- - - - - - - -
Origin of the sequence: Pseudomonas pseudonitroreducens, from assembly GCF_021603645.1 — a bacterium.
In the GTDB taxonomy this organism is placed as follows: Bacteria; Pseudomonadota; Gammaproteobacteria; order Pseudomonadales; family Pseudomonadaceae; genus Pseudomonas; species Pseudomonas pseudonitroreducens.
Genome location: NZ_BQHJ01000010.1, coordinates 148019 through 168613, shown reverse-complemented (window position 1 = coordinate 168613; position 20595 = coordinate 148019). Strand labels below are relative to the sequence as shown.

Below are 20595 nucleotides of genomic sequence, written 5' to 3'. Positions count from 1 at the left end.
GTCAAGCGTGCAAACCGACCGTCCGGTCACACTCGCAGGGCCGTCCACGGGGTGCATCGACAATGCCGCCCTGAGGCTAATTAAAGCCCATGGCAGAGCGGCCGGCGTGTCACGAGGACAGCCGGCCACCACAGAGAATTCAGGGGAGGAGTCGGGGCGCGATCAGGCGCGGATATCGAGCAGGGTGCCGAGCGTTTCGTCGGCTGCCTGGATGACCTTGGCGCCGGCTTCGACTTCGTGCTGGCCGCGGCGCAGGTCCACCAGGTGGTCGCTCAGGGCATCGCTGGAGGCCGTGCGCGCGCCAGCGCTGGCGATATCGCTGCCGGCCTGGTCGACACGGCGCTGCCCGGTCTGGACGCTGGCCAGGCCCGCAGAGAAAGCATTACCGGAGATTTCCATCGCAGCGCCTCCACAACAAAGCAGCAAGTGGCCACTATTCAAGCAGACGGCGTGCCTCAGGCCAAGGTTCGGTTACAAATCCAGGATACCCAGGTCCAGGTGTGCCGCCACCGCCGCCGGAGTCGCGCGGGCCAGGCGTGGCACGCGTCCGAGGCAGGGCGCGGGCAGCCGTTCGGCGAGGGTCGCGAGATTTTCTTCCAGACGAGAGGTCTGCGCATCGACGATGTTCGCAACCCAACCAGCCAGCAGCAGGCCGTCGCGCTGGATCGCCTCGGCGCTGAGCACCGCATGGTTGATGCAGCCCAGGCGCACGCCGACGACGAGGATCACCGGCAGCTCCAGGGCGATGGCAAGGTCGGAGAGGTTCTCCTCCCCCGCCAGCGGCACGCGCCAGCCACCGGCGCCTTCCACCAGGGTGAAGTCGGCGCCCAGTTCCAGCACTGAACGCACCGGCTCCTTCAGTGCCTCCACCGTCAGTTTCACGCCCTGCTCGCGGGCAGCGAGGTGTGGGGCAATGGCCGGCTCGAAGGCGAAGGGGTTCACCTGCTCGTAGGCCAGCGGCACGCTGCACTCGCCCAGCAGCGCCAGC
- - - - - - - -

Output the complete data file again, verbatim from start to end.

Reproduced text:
Origin of the sequence: Pseudomonas pseudonitroreducens, from assembly GCF_021603645.1 — a bacterium.
In the GTDB taxonomy this organism is placed as follows: Bacteria; Pseudomonadota; Gammaproteobacteria; order Pseudomonadales; family Pseudomonadaceae; genus Pseudomonas; species Pseudomonas pseudonitroreducens.
Genome location: NZ_BQHJ01000010.1, coordinates 148019 through 168613, shown reverse-complemented (window position 1 = coordinate 168613; position 20595 = coordinate 148019). Strand labels below are relative to the sequence as shown.

Below are 20595 nucleotides of genomic sequence, written 5' to 3'. Positions count from 1 at the left end.
GTCAAGCGTGCAAACCGACCGTCCGGTCACACTCGCAGGGCCGTCCACGGGGTGCATCGACAATGCCGCCCTGAGGCTAATTAAAGCCCATGGCAGAGCGGCCGGCGTGTCACGAGGACAGCCGGCCACCACAGAGAATTCAGGGGAGGAGTCGGGGCGCGATCAGGCGCGGATATCGAGCAGGGTGCCGAGCGTTTCGTCGGCTGCCTGGATGACCTTGGCGCCGGCTTCGACTTCGTGCTGGCCGCGGCGCAGGTCCACCAGGTGGTCGCTCAGGGCATCGCTGGAGGCCGTGCGCGCGCCAGCGCTGGCGATATCGCTGCCGGCCTGGTCGACACGGCGCTGCCCGGTCTGGACGCTGGCCAGGCCCGCAGAGAAAGCATTACCGGAGATTTCCATCGCAGCGCCTCCACAACAAAGCAGCAAGTGGCCACTATTCAAGCAGACGGCGTGCCTCAGGCCAAGGTTCGGTTACAAATCCAGGATACCCAGGTCCAGGTGTGCCGCCACCGCCGCCGGAGTCGCGCGGGCCAGGCGTGGCACGCGTCCGAGGCAGGGCGCGGGCAGCCGTTCGGCGAGGGTCGCGAGATTTTCTTCCAGACGAGAGGTCTGCGCATCGACGATGTTCGCAACCCAACCAGCCAGCAGCAGGCCGTCGCGCTGGATCGCCTCGGCGCTGAGCACCGCATGGTTGATGCAGCCCAGGCGCACGCCGACGACGAGGATCACCGGCAGCTCCAGGGCGATGGCAAGGTCGGAGAGGTTCTCCTCCCCCGCCAGCGGCACGCGCCAGCCACCGGCGCCTTCCACCAGGGTGAAGTCGGCGCCCAGTTCCAGCACTGAACGCACCGGCTCCTTCAGTGCCTCCACCGTCAGTTTCACGCCCTGCTCGCGGGCAGCGAGGTGTGGGGCAATGGCCGGCTCGAAGGCGAAGGGGTTCACCTGCTCGTAGGCCAGCGGCACGCTGCACTCGCCCAGCAGCGCCAGC